Secret recording reveals deep rift over plan to hire new Ottawa police chief during convoy crisis
A secretly taped conversation between Ottawa Mayor Jim Watson and the Councillor. Diane Deans over a failed plan to hire a new police chief at the height of last winter’s convoy protest played out Wednesday at the public inquiry into the federal government’s decision to invoke the Emergencies Act to help end the crisis.
The Feb. 16 tape, which was not presented to the commission until Wednesday morning, was entered into evidence before the Public Order Emergency Commission on Wednesday afternoon. The tense call was recorded by Deans’ assistant without Watson’s knowledge, she later testified.
The call, which came the day after former Ottawa Police Chief Peter Sloly announced his resignation, begins with Watson asking the Deans for an update on the plan to replace Sloly and restore “organizational stability” after nearly three weeks of disruption in the city’s downtown. .
I hope you’re not rushing, because I think that would be a mistake at this point.– Mayor of Ottawa, Jim Watson
“So basically, I’m going to sign a contract with a new chef today and I think he’ll start on Monday,” Deans told him.
“Who is it and how did you find it?” asks a stunned Watson.
Dean explains that the new employee was Matt Torigian, former chief of the Waterloo Regional Police Service, whose name was on a short list of potential candidates put forward by the Solicitor General’s office.
“He’s going to bring a team with him, basically made up of ex-chefs with a lot of deep knowledge, who are going to come in and help him put an end to this thing,” Deans said, describing her as a “semi ‘CDI’ of 3 at 10 months.
“It’s obviously a surprise,” Watson told him.
“So it’s done”
The two discuss what this will mean for Deputy Chief Steve Bell, who had just been named Acting Chief.
“The way I see it is that it’s probably going to save Steve’s opportunity to be the next leader, because you know the [poisonous] environment that we have right now. Whoever we put in there won’t last very long, and Steve is going to be blamed for that,” Deans said, referring to the occupation.
“I thought we were going to be fine with Steve. So it’s a big done deal,” Watson replied.
Deans told him that the Ottawa Police Services Board had approved Torigian’s hiring the day before, but that the contract had not been signed.
“I mean, if you want to tell me you don’t think you want me to sign this contract, I mean I can go back to the board and tell them you’d rather not, but I actually believe it’s the right thing to do, Jim.”
Watson expressed concern that the new hire, which he described in testimony earlier this week as “three bosses in three days”, would be “very disruptive”, especially as it came just before what was to be a move by the police towards dispersing the protesters.
“I don’t support that. I think it’s the wrong approach at the wrong time,” Watson said, describing the idea as a “show” that could potentially jeopardize any plan to end the occupation. Watson told Deans he was also concerned about a lack of transparency or consultation, particularly with the city’s BIPOC community.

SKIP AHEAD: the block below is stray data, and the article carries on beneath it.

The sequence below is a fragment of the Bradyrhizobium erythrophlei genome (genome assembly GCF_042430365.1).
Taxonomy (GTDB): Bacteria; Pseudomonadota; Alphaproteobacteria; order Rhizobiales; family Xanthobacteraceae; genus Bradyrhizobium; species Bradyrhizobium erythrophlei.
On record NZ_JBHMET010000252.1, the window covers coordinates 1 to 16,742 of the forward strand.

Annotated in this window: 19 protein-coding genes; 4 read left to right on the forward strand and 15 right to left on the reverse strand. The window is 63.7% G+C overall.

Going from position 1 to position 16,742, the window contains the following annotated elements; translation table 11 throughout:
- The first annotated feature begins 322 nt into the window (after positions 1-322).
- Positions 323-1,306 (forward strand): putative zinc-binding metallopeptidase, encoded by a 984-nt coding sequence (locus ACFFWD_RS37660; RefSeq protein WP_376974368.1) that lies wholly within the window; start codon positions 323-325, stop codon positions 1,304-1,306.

“Internal angst” within the Ottawa police
Deans argued that hiring an experienced and respected lawyer could bring stability to the Ottawa Police Service.
“There is internal angst in the upper ranks right now,” she said.
As mayor, Watson cannot legally direct the police commission in its decision-making, but Deans again offered to defer to his authority.
“If you tell me not to, then I won’t,” she said.
“I hope you don’t rush into that, because I think that would be a mistake at this point, and I think that would undermine Steve Bell,” Watson replied.
As Watson testified earlier this week, the contract was nonetheless signed later that day, but Torigian quickly withdrew his name and Bell continued as interim boss.
Plot to oust the deans of the presidency
Deans also asked Watson if there was a behind-the-scenes plot among fellow board members to oust him as chairman of the board.
“I’ve been working really hard for the past 20 days, I think it would be a courtesy to at least let me know what’s happening to me,” she told him.
“I haven’t seen any motions,” Watson said, telling her he hadn’t decided whether to support a vote of no confidence.
Deans was removed as chairman of the police board in a city council vote the next day.
When asked during cross-examination whether she had any ethical qualms about having her assistant record the call without Watson’s knowledge, Deans said no.
“I just wanted to make sure we had an accurate reflection of that meeting,” she said, noting that Watson hadn’t revealed to her that City Manager Steve Kanellakos was also on the call.
“I don’t think it was calculated,” Deans said of the recording. “It was a very tense moment.”
When asked after giving evidence whether she felt the rift between her and the mayor contributed to any delay in police action that ended the occupation, Deans said she was not. certain.
“What was the consequence? I mean, the mayor and council unsettled the board in the middle of a crisis. I don’t think that was helpful,” Deans told reporters.
“I think when things got tough, the police commission and, to some extent, the chief of police were convenient scapegoats.”